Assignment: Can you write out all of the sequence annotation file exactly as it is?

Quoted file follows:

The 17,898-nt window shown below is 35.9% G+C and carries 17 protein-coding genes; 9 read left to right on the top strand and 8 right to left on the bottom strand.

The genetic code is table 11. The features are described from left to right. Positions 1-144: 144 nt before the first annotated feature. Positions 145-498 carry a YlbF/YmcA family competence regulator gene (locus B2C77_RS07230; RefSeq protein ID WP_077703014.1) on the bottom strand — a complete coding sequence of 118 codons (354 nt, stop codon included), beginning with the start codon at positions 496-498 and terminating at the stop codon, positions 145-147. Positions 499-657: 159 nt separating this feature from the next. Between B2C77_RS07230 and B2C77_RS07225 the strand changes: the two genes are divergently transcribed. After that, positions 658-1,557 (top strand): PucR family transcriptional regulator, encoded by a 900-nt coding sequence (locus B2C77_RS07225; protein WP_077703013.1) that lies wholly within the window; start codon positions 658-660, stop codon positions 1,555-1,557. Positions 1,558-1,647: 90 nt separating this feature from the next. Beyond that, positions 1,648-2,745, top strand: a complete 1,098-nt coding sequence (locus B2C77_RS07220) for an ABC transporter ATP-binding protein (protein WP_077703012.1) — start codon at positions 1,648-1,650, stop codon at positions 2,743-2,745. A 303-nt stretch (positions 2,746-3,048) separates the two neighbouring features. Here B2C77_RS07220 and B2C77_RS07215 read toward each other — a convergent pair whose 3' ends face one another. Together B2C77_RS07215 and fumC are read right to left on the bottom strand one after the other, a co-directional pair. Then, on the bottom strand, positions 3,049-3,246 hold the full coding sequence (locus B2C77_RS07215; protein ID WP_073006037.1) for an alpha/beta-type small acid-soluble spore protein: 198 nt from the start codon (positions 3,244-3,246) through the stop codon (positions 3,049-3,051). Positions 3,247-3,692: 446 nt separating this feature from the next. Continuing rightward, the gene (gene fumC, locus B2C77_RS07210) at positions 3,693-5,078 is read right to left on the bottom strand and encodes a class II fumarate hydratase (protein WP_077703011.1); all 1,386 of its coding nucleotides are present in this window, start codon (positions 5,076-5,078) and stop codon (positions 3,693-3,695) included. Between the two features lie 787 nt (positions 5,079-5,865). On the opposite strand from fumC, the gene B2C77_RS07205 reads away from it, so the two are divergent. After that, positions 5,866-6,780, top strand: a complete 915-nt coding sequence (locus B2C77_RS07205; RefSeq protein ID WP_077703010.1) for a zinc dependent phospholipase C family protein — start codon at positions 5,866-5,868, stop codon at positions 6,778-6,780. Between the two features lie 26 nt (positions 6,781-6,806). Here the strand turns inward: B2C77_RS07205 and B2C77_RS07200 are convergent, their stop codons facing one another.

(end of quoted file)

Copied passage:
The 17,898-nt window shown below is 35.9% G+C and carries 17 protein-coding genes; 9 read left to right on the top strand and 8 right to left on the bottom strand.

The genetic code is table 11. The features are described from left to right. Positions 1-144: 144 nt before the first annotated feature. Positions 145-498 carry a YlbF/YmcA family competence regulator gene (locus B2C77_RS07230; RefSeq protein ID WP_077703014.1) on the bottom strand — a complete coding sequence of 118 codons (354 nt, stop codon included), beginning with the start codon at positions 496-498 and terminating at the stop codon, positions 145-147. Positions 499-657: 159 nt separating this feature from the next. Between B2C77_RS07230 and B2C77_RS07225 the strand changes: the two genes are divergently transcribed. After that, positions 658-1,557 (top strand): PucR family transcriptional regulator, encoded by a 900-nt coding sequence (locus B2C77_RS07225; protein WP_077703013.1) that lies wholly within the window; start codon positions 658-660, stop codon positions 1,555-1,557. Positions 1,558-1,647: 90 nt separating this feature from the next. Beyond that, positions 1,648-2,745, top strand: a complete 1,098-nt coding sequence (locus B2C77_RS07220) for an ABC transporter ATP-binding protein (protein WP_077703012.1) — start codon at positions 1,648-1,650, stop codon at positions 2,743-2,745. A 303-nt stretch (positions 2,746-3,048) separates the two neighbouring features. Here B2C77_RS07220 and B2C77_RS07215 read toward each other — a convergent pair whose 3' ends face one another. Together B2C77_RS07215 and fumC are read right to left on the bottom strand one after the other, a co-directional pair. Then, on the bottom strand, positions 3,049-3,246 hold the full coding sequence (locus B2C77_RS07215; protein ID WP_073006037.1) for an alpha/beta-type small acid-soluble spore protein: 198 nt from the start codon (positions 3,244-3,246) through the stop codon (positions 3,049-3,051). Positions 3,247-3,692: 446 nt separating this feature from the next. Continuing rightward, the gene (gene fumC, locus B2C77_RS07210) at positions 3,693-5,078 is read right to left on the bottom strand and encodes a class II fumarate hydratase (protein WP_077703011.1); all 1,386 of its coding nucleotides are present in this window, start codon (positions 5,076-5,078) and stop codon (positions 3,693-3,695) included. Between the two features lie 787 nt (positions 5,079-5,865). On the opposite strand from fumC, the gene B2C77_RS07205 reads away from it, so the two are divergent. After that, positions 5,866-6,780, top strand: a complete 915-nt coding sequence (locus B2C77_RS07205; RefSeq protein ID WP_077703010.1) for a zinc dependent phospholipase C family protein — start codon at positions 5,866-5,868, stop codon at positions 6,778-6,780. Between the two features lie 26 nt (positions 6,781-6,806). Here the strand turns inward: B2C77_RS07205 and B2C77_RS07200 are convergent, their stop codons facing one another.